Brown, U.S. Pat. No. 6,246,992, discloses a system and method for monitoring a group of patients having a chronic disease or ongoing health condition. The method includes the step of collecting from each patient a corresponding set of measurements of a control parameter of the health condition. Each set of measurements has a collection date. A control value is calculated for each patient from the corresponding set of measurements. The method further includes the steps of generating and displaying a group overview chart having one data point for each patient. Each data point indicates the control value calculated for the corresponding patient and a time period which has elapsed since the collection date of the patient's corresponding set of measurements. The method includes the additional steps of selecting from the group overview chart at least one of the patients represented thereon and transmitting supervisory instructions to the at least one selected patient.

Giuliani, U.S. Pat. No. 6,282,516, discloses a system, process and computer readable medium for distributing purchasing incentives throughout departments of a retail store including an incentive processor including a network controller and a database for storing shopping histories of consumers associated with respective unique consumer identifiers; a plurality of incentive distributors located throughout the departments of the retail store, each incentive distributor of the plurality of incentive distributors having a unique address, and including, a processor, a printing device, a network interface device, and one of a card reader device and a scanner device; and a network, coupling the network controller to network interface devices of the plurality of incentive distributors, for effecting two-way communications between the incentive processor and the plurality of incentive distributors.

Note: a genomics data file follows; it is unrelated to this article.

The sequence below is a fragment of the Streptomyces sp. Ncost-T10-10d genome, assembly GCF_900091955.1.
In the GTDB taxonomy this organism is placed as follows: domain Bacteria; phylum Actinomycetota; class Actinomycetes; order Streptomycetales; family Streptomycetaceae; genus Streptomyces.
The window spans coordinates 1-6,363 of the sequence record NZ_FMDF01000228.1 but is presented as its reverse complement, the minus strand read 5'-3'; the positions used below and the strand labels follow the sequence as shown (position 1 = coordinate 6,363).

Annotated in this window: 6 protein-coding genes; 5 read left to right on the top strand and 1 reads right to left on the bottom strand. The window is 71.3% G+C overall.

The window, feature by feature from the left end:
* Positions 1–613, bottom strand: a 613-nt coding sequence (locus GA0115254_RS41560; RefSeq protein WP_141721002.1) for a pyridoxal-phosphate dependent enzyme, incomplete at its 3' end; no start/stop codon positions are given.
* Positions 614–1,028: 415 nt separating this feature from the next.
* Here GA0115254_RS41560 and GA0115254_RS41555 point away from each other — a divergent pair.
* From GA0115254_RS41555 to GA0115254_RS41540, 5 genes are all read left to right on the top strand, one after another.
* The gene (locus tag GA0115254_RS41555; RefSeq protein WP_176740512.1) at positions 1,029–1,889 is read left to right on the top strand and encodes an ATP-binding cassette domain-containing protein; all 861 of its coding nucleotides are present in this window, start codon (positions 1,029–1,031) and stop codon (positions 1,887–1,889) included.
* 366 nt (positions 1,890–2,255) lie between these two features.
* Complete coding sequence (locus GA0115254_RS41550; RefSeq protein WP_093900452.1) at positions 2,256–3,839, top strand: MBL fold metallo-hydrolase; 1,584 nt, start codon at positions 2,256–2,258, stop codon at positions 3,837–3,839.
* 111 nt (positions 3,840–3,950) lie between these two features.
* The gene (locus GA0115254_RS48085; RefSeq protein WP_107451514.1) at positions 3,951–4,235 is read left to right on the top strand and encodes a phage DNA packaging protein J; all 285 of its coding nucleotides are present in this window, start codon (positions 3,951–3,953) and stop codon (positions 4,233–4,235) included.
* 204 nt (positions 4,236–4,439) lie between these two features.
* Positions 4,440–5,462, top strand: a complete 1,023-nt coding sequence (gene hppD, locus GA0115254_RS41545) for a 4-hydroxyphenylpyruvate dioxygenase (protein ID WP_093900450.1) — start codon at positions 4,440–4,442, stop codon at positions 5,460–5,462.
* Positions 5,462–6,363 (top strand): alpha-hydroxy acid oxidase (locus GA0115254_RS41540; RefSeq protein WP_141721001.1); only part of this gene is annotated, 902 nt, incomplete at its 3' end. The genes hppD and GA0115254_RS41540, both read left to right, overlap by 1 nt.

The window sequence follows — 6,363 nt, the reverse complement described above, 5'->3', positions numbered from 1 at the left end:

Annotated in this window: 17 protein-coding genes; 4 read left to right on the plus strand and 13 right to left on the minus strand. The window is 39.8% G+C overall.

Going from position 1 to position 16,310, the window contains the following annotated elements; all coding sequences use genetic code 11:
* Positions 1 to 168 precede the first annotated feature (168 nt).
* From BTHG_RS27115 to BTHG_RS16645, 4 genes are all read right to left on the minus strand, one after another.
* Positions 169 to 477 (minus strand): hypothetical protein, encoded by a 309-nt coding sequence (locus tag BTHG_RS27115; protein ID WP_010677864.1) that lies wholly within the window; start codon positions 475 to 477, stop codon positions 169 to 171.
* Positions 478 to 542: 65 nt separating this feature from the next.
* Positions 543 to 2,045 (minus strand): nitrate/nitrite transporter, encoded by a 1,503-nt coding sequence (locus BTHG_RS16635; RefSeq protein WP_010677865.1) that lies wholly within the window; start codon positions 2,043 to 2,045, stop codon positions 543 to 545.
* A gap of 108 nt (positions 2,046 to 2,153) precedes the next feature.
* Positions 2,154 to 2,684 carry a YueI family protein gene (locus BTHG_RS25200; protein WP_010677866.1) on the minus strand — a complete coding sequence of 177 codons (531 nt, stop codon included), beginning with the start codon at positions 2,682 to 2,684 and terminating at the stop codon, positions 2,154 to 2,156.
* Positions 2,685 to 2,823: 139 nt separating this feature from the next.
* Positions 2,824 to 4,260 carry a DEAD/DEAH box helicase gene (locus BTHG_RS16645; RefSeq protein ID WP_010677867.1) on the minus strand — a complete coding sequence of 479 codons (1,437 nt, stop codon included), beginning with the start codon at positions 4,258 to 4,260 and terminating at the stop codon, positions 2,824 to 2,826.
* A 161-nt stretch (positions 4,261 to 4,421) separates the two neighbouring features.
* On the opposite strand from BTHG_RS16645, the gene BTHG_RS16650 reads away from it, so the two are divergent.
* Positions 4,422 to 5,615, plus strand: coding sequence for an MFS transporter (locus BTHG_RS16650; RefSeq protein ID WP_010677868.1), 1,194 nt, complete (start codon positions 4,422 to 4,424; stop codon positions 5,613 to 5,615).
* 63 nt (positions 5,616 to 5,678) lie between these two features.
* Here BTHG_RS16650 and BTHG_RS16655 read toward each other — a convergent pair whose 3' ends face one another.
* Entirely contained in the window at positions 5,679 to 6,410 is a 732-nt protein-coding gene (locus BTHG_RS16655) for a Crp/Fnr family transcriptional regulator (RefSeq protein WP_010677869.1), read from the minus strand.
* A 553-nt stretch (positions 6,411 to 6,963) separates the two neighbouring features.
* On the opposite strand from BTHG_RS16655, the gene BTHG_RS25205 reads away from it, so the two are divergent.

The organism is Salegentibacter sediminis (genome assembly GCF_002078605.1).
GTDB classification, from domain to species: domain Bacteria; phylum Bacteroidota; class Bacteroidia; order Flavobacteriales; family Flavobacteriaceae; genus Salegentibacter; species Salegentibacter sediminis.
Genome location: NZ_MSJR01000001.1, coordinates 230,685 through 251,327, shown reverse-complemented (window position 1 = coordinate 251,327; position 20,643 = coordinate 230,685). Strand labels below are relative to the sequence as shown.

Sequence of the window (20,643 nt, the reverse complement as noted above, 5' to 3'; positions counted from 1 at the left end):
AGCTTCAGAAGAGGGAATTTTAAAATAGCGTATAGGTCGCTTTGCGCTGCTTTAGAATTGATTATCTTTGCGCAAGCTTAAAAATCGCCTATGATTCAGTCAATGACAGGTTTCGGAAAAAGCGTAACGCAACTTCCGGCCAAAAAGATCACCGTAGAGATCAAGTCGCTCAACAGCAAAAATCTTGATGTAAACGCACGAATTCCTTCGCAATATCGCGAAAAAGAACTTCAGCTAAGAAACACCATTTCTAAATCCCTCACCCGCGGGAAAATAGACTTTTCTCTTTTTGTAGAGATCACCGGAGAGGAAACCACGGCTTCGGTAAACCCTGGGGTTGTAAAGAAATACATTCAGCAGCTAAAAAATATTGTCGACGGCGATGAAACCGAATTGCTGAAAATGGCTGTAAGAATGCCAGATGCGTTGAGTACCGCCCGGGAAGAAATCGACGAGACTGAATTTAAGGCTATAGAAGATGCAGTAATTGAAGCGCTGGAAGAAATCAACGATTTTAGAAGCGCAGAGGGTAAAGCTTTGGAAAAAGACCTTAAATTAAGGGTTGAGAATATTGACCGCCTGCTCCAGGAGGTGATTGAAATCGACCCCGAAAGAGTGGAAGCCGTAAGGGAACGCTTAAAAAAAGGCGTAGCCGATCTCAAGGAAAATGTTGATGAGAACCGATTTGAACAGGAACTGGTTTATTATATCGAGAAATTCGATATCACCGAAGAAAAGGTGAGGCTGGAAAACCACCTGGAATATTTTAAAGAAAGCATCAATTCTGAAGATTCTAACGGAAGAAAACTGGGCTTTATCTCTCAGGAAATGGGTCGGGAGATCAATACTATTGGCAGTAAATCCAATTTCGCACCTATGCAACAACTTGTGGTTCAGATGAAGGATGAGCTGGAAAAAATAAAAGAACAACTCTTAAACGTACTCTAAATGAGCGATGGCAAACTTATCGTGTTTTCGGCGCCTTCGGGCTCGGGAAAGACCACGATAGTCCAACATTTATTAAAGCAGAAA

Deaton et al, U.S. Pat. No. 6,351,735, discloses a check transaction processing, database building and marketing method and system utilizing automatic check reading.

Day et al, U.S. Pat. No. 6,484,146, discloses a system for offering targeted discounts to customers and collecting purchasing behavior data.

Laor, U.S. Pat. No. 6,584,448, discloses a method of and system for distributing and redeeming electronic coupons.

Deaton et al, U.S. Pat. No. 6,684,195, discloses a system and method for customer promotion. A terminal enters a customer's identification code, along with customer transaction data, at the point-of-sale. A memory stores a database of previously entered customer identification codes and transactions data. Circuitry is provided for generating a signal representative of a customer's shopping history, wherein incentive coupons may be issued to customers in dependence upon the signal.

O'Brien et al, U.S. Pat. No. 6,795,809, discloses a system for automatically distributing discount coupons or certificates in a retail store, conditioned on a pre-selected combination of present and past shopping behavior of a customer whose order is being processed at a checkout stand. Generation of a printable discount coupon can be based on any desired combination of customer-supplied data, obtained from a customer identification data base, past shopping activity, derived from data gathered during previous customer visits to the store, and present shopping activity, as evidenced by items identified in the current customer order. Collection of data pertaining to past behavior of customers is facilitated by filtering all sales transaction data at the point of sale. If all of the pre-selected conditions for generation of a coupon are satisfied, the coupon is generated and printed at the checkout stand.

Austin, U.S. Pat. No. 6,865,544, discloses a method of administering a rebate system.

Scroggie et al, U.S. Pat. No. 6,885,994, discloses a system and method for providing shopping aids and incentives to customers through a computer network.